The 140kW/450Nm engine works nicely with the seven-speed auto, and helps to deliver a quietly controlled driving experience, rather than a heart-pounding one – which is spot-on for a ute, in my books.
As always, the engine can become noisy with heavy execution of the right boot, but generally noise, vibration and harshness level in the cabin are well subdued.
Drive modes – normal, tow, off-road, or sport – tweak transmission shifts, among other factors, to suit the driving conditions.
The Navara’s suspension set-up – coil springs all-round, double-wishbones with stabiliser bar at the front, and five-link rear – produces a comfortable and compliant ride and adds to an overall sensation of controlled handling, even when the ute is unladen.
On this test, we never approached the ST’s listed payload capacity of 1088kg – in fact the most we ever had in it was the driver (me), some camera gear, vehicle-recovery gear (including four Maxtrax) and one of my dogs – but it’s easy enough to tell if a vehicle settles well under load.
The ST’s brakes (discs at the front and 25mm-bigger drums at the rear) combined to safely stop the Navara when we did an emergency-braking test on the blacktop and on a gravel track.
What's it like for touring?
The Navara does pretty well off-road, without ever being exceptional. But the few things that hamper it – including its road tyres and ground clearance – can be easily addressed by way of Australia’s great aftermarket community.
It has a part-time 4WD system (with selection of 2WD, 4H (high-range 4WD) or 4Lo (low-range 4WD) made via a dial), and button-activated rear diff-lock and hill descent control.
The Navara does pretty well off-road, without ever being exceptional.
The 2.3-litre four-cylinder engine has enough in the gutsy department to truck the Navara through less-than-ideal terrain, including soft coastal sand, and there’s plenty of low-end torque so it can manage slow, controlled climbs up steep, slippery rock-and-gravel hills.
On the way down those same steep hills, engine braking is good and hill descent control can be relied on to keep the Navara to a steady, low speed of 2-3km/h.
Ground clearance is listed as 220mm and the Navara feels low. Never mind, because driving with even greater care – through deep ruts, over sharply-angled hill crests and traversing steep entry and exit points to creek crossings – to avoid grating the earth with your undercarriage, is not a bad thing.
Off-road-relevant angles of approach, ramp break-over and departure are 32, 26, and 22.9 respectively. Note: a bullbar and/or towbar will affect a vehicle’s approach and departure angles.
Wading depth is listed as 600mm but, as I’ve mentioned in previous new Navara yarns, the air intake is near the top right-hand edge of the radiator and so is vulnerable to water ingress if you’re driving through creek crossings. If you’re planning any off-grid touring, get an aftermarket snorkel if your Navara doesn’t already have a factory-fitted one, as our test vehicle does.
The ST’s road-suited Bridgestone Dueler H/T 684II (255/65R17) all-season tyres do a reasonable job off-road, but, as always, drop your tyres pressures according to the terrain and conditions. Aggressive all-terrain tyres would be a great asset here.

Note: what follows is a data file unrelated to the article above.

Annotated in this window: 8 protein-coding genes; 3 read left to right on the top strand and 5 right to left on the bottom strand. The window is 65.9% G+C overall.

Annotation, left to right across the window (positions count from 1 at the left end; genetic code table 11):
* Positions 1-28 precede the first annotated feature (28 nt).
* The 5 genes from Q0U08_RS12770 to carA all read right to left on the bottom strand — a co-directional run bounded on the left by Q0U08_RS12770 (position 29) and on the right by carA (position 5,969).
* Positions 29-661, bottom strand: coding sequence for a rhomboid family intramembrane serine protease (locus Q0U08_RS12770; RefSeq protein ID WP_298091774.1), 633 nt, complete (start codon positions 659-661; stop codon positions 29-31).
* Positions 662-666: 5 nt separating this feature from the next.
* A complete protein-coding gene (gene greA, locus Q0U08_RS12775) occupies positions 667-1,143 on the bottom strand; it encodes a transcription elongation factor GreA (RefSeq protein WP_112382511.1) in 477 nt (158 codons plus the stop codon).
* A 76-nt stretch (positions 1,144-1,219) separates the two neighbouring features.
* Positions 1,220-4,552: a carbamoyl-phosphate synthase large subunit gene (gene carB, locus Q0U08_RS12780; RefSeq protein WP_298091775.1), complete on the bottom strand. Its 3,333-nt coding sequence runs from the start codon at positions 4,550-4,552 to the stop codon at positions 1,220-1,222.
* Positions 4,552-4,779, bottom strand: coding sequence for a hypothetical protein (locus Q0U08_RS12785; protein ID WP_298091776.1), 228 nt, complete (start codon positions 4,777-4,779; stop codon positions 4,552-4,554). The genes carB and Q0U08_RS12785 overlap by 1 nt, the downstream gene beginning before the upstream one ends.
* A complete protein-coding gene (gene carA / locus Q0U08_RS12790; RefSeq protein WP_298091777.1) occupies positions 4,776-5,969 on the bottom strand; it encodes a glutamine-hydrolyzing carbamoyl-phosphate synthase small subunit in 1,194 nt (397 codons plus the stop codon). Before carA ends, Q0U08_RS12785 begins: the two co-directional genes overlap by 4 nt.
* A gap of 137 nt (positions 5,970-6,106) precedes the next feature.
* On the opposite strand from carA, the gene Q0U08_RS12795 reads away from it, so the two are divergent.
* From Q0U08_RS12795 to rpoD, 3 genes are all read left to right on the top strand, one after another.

The tray is 1509mm long (at floor level), 1560mm wide (at the floor), 1134mm wide (between the wheel arches) and it is 519mm deep.
The around-view camera/off-road monitor is a nifty addition but the screen-view is a bit murky looking, so don’t rely on it: stick your head out of the window for a better view and, if possible, use a spotter who will, ideally, be standing outside the vehicle and have a clear view of the track in your direction of travel.
The tray is 1509mm long (at floor level), 1560mm wide (at the floor), 1134mm wide (between the wheel arches) and it is 519mm deep. The tailgate’s opening width is 1360mm wide.
The ST has a soft fold-away tonneau cover, a durable tub-liner and four tie-down points. The tub also has nice touches, such as the metal ‘Navara’ name-plates attached to the tub-liner near the tailgate.
Payload is 1088kg, unbraked towing capacity is 750kg, and braked towing capacity is 3500kg, while Gross Vehicle Mass (GVM) is listed as 3150kg and Gross Combined Mass (GCM) as 5910kg.
The around-view camera/off-road monitor is a nifty addition but the screen-view is a bit murky looking.
In terms of touring suitability, a big plus for Navara fans is that there is a stack of accessories – including the hoop-less bullbar, LED light bar, synthetic-rope winch (with a 4536kg rated line-pull), and ‘Navara’-branded bash-plates that this ST has – that makes this ute look even more of an adventure-ready tourer than it does in standard form.
Remember: Australia has the best aftermarket business community in the world so, as the owner of an off-roader, you should take full advantage of that.
The Nissan Navara in ST spec is a rather comfortable daily driver, well suited to family duties, and a capable off-roader. It’s not plush by anyone’s measure, but it’s not trying to be and it’s right for real life and all of the dirt and mess that entails.
The Navara continues to improve and this generation has drawn closer to its rivals than ever before.
Suited and booted with accessories, the Navara certainly looks the part of an adventure-ready tourer.